Why you should stick with the Mac App Store for safer OS X software downloads

“The recent news that the popular torrenting app Transmission had been compromised to include ransomware shocked many OS X users,” Jim Lynch writes for CIO. “This is one of the first times that OS X has been directly targeted for such a malware attack.”

“And it has some OS X users, myself included, wondering if it might be a better idea to stick with the Mac App Store instead of downloading software from third party Web sites,” Lynch writes. “I know that a lot of people are down on the Mac App Store, and some developers have even removed their software for one reason or another. But I still think it can be quite useful and I’ve tried to get most of my software there for the last few years.”

“However, until the Transmission ransomware, I didn’t think twice about installing software from outside of the Mac App Store. But those days are over,” Lynch writes. “After I did my clean install of OS X El Capitan, I changed my security settings to allow app installs only from the Mac App Store.”

Read more in the full article here.

MacDailyNews Take: Great in theory until you need software that’s not available via the Mac App Store (which is all too often the case).

For Transmission users only:

Transmission’s website (https://www.transmissionbt.com) states:

Everyone running 2.90 on OS X should immediately upgrade to and run 2.92, as they may have downloaded a malware-infected file. This new version will make sure that the “OSX.KeRanger.A” ransomware (more information available here) is correctly removed from your computer.

Users of 2.91 should also immediately upgrade to and run 2.92. Even though 2.91 was never infected, it did not automatically remove the malware-infected file.

7 steps to protect yourself from over-hyped Mac ‘ransomware’ threat – March 7, 2016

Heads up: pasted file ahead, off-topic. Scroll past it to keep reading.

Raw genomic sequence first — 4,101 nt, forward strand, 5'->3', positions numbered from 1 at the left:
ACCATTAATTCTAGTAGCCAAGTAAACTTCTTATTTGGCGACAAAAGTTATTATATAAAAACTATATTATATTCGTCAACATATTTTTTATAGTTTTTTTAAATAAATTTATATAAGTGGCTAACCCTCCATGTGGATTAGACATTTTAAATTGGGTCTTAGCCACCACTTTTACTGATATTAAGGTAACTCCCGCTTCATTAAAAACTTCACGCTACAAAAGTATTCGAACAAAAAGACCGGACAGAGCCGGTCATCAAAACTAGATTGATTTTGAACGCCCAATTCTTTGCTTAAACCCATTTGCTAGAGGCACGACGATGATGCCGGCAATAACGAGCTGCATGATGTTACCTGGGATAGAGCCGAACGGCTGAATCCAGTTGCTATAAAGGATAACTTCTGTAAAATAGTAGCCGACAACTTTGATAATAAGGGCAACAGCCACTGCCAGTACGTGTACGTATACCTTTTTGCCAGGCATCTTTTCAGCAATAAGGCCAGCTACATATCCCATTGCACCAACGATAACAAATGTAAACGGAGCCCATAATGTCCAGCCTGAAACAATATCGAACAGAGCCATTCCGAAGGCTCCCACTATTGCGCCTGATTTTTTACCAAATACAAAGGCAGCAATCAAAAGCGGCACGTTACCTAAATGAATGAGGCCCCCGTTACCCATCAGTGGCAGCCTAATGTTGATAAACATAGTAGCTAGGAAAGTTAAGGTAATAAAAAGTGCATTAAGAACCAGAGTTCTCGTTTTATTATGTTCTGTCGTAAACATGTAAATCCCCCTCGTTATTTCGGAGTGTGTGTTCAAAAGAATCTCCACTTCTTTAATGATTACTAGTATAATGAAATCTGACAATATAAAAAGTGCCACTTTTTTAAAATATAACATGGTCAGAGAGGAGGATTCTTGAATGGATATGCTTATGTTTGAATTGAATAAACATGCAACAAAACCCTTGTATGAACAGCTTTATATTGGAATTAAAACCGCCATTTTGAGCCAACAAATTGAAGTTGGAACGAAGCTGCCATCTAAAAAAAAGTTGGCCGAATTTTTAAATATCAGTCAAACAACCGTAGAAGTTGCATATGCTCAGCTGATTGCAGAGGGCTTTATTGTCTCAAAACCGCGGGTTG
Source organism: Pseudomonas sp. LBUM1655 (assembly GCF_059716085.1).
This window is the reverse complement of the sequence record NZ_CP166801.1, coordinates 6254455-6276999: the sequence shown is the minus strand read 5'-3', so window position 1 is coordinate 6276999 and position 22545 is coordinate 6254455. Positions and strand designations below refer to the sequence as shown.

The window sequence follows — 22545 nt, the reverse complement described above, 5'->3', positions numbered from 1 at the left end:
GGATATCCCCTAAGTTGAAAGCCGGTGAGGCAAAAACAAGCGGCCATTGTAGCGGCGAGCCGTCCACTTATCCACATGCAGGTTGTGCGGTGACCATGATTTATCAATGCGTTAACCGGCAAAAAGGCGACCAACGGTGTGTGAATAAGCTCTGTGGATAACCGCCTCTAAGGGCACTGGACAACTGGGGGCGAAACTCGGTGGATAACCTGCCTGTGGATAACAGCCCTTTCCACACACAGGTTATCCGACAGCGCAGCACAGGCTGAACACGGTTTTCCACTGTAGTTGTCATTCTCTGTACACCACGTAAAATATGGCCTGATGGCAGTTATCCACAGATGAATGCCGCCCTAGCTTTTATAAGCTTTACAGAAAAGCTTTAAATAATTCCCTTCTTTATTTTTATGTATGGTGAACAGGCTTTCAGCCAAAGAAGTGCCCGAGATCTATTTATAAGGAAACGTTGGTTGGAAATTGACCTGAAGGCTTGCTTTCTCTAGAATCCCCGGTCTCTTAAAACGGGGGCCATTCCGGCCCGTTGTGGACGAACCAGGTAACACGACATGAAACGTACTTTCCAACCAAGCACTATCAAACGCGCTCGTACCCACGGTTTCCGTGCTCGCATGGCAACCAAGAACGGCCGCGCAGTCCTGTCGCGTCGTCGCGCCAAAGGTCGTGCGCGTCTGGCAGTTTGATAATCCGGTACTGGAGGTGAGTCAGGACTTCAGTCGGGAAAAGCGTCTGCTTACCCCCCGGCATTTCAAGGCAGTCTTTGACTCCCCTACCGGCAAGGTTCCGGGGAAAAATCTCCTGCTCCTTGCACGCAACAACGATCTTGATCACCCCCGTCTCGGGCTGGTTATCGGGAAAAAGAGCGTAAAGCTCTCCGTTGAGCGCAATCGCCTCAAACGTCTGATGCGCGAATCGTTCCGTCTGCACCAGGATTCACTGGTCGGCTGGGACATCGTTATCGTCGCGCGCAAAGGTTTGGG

Mac users targeted in first known OS X ransomware scam – March 6, 2016


    1. Right. There have been many reports of malware included in torrents of password-broken apps and stolen music and video. Sort of a rude kind of justice. 🙂

  1. MDN hits the nail right on the head: there are many good apps, from reputable developers, which are smply not on the App Store. One such category is open source software (the excellent audio recording/editing app ‘Audacity’ comes to mind).

    1. And those good apps by reputable developers are open to the same issue. I hope what they’re reading today keeps them on their toes.

      I know if it were me, no amount of “We’re sorry” would pay for allowing me to be extorted for their poor security choices.

      1. I’ll continue to download the third-party apps I want from trusted developers, rather than the Mac App Store.

        Sorry, but I wouldn’t have considered the Transmission app to be from a trusted developer, as it’s associated with BitTorrent, a widely used source of stolen software and audio/video files many of which contain other malware.

  2. I wish it was possible to only use the Mac App Store. It is not, for many reasons. The problem here is: How did the bad guys break into the download site for Transmission and swap bad for good? That has to be prevented in the future. It should NEVER have happened.

  3. As someone above has already said. Buying from the app store makes sense but its not always possible.
    The store is based on certificates being validated by Apple. So what happens when in 5-10 years time when Apple no longer validates the certifcate. The trusted software will no longer function. Its put out to pasture like our older 2007 MacBook Pro 17″ computers.
    For that reason I’m avoiding purchase through the Apple Store. It’s already happened with some versions of software that need to be stepped back to allow it to be run on an earlier OSX.

  4. I play World of Warcraft, Guild Wars 2, and other things. A good chunk of the apps I use aren’t in the App Store.

    The one malware that got to be an issue for me was the Offers4U adware. It shows up in the system as a Facebook browser extension, which doesn’t show up in the normal extensions in your web browser. Just reset your web browser to get rid of the adware.

  5. Install Homebrew, MacPorts, and upgrade Xcode. Then the three steps can be taken to continue going beyond the Mac App store. Which has repeatedly been deteriorating since 2009.

    1) This helps you avoids the Mac App Store but stays secure with vetted open-sourced developer approved applications.
    2) If installing from a non-Mac app store website, make sure the URL is https and has an up-to-date security certificate with at least 128-bit encryption. Also, make sure the developer has not abandoned the software or website.
    3) Torrents are insecure now, in 2016. It is better to download software or files that are from legit sources.

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